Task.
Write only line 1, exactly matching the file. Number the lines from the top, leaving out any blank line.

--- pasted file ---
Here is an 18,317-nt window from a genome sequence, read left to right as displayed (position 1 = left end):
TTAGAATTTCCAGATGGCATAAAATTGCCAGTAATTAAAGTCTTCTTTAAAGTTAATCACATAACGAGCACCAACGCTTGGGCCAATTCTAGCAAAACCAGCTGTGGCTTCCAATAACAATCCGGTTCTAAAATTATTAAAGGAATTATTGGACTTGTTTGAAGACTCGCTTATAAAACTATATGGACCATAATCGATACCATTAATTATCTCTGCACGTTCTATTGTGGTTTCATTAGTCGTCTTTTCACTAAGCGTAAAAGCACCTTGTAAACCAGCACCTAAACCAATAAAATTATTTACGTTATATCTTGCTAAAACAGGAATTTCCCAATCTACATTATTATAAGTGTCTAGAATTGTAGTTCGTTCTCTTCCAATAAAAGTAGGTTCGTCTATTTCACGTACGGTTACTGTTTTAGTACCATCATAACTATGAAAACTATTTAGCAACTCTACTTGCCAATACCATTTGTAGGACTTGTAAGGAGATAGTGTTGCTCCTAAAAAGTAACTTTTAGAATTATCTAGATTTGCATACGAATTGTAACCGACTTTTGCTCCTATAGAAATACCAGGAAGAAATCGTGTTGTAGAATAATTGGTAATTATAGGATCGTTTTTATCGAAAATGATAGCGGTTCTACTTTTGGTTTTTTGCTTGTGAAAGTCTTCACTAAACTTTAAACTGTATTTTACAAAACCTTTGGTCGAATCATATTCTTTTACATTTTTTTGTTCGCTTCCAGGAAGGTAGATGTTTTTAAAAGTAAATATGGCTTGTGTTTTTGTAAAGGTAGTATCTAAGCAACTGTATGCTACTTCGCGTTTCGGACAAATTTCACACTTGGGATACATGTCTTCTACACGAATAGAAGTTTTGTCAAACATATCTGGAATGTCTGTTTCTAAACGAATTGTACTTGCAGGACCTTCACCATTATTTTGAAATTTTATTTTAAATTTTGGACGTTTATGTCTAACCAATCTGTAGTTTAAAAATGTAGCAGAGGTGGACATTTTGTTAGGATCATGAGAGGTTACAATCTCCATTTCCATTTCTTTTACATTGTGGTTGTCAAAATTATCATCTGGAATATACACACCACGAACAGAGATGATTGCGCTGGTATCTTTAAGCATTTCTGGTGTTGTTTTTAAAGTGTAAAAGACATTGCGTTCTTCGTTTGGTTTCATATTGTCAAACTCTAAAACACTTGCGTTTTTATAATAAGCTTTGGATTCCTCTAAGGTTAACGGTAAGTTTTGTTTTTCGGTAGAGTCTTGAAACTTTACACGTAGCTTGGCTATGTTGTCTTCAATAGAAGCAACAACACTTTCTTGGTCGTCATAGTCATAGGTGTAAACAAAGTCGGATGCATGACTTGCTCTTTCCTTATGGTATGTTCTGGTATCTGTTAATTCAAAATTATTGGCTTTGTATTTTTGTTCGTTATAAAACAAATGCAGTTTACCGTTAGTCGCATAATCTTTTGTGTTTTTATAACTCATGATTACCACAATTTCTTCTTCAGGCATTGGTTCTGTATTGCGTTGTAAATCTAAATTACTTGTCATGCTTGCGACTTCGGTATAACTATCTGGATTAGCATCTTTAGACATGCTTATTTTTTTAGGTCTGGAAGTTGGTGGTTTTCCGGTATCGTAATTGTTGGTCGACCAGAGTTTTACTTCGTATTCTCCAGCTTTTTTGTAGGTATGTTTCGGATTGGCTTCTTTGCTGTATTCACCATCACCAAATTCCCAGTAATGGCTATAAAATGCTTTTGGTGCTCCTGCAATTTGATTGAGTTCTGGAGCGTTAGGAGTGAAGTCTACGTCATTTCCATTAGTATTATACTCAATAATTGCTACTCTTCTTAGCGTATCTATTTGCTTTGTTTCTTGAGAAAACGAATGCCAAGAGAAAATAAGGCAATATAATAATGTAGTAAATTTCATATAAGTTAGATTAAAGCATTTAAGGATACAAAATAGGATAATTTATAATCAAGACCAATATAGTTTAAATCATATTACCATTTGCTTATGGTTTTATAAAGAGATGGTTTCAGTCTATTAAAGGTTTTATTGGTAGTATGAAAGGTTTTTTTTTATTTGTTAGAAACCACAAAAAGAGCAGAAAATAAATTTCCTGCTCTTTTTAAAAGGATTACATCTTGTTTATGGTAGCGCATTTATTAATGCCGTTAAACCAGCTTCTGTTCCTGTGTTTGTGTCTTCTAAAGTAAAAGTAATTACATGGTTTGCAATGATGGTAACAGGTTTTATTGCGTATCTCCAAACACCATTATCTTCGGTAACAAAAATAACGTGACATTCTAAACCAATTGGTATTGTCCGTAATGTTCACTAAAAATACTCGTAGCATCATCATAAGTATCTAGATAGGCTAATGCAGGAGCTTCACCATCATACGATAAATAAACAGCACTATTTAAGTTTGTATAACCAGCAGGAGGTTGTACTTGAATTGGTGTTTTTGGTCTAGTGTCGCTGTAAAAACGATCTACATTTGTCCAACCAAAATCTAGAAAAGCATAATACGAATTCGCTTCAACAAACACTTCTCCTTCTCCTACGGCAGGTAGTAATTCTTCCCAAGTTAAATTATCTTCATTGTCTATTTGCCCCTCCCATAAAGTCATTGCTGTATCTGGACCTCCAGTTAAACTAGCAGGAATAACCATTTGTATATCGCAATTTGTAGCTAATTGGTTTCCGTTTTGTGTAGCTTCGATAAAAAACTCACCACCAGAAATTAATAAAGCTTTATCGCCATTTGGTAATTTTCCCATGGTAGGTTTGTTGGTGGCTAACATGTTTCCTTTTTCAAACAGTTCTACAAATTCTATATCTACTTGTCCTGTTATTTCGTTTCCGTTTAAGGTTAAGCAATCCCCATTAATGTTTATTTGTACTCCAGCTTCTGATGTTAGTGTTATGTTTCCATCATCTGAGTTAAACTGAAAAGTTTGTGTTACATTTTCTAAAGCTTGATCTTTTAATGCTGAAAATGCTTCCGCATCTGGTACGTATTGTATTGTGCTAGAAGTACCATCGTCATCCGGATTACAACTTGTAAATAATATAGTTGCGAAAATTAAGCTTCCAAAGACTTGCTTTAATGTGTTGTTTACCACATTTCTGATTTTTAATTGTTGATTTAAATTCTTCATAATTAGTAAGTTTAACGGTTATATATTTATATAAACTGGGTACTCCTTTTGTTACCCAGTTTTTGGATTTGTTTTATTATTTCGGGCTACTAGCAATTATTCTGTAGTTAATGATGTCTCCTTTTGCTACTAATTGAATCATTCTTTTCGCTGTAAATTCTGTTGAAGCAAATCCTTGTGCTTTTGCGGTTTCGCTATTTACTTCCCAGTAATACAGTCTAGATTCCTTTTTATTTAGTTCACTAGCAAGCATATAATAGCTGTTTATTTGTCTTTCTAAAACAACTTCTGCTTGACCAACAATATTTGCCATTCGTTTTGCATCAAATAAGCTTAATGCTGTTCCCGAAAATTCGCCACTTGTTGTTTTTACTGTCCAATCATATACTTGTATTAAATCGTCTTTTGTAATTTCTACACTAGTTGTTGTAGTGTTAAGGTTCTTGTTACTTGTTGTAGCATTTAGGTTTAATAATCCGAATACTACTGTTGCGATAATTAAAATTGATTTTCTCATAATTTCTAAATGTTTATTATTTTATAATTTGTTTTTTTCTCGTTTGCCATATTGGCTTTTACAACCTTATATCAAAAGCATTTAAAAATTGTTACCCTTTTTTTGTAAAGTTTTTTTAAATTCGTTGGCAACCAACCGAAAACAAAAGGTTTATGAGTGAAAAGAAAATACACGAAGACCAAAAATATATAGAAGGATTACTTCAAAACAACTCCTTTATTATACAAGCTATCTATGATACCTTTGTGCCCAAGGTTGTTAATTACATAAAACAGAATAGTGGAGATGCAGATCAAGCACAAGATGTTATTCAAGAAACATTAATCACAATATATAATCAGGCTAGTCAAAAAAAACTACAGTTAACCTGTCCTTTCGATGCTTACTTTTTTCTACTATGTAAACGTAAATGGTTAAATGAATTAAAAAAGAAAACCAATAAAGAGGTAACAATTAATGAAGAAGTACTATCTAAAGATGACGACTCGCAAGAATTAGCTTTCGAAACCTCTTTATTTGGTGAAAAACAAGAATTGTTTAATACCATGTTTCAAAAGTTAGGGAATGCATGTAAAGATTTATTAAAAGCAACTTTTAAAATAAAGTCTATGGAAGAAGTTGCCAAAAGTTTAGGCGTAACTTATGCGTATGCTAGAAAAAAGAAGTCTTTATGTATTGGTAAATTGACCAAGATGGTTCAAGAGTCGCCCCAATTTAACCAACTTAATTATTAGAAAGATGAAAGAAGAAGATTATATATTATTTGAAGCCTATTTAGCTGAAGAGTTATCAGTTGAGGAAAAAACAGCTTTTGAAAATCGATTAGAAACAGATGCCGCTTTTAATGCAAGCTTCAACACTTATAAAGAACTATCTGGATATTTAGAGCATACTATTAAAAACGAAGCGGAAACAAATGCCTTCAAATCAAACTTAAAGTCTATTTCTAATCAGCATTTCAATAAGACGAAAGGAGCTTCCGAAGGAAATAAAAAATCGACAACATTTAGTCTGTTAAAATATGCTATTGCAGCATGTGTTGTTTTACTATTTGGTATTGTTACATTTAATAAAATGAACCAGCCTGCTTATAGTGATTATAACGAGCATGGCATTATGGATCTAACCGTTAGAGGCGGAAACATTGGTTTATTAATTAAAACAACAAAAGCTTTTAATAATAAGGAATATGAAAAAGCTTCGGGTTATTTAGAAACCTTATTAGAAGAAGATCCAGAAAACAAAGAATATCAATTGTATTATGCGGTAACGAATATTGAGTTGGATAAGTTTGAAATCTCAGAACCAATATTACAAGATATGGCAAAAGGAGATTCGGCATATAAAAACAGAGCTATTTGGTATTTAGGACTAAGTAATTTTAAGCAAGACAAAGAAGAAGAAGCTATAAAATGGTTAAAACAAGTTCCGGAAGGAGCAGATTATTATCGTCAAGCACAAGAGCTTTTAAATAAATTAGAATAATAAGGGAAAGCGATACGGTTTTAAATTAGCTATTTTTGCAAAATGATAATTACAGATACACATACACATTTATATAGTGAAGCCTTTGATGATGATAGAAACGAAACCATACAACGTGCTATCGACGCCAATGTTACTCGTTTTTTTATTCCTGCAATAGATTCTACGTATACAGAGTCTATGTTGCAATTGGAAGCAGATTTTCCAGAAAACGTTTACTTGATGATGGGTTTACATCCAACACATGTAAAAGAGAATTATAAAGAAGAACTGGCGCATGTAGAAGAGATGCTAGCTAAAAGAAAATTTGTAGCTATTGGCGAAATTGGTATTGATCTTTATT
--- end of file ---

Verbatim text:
Here is an 18,317-nt window from a genome sequence, read left to right as displayed (position 1 = left end):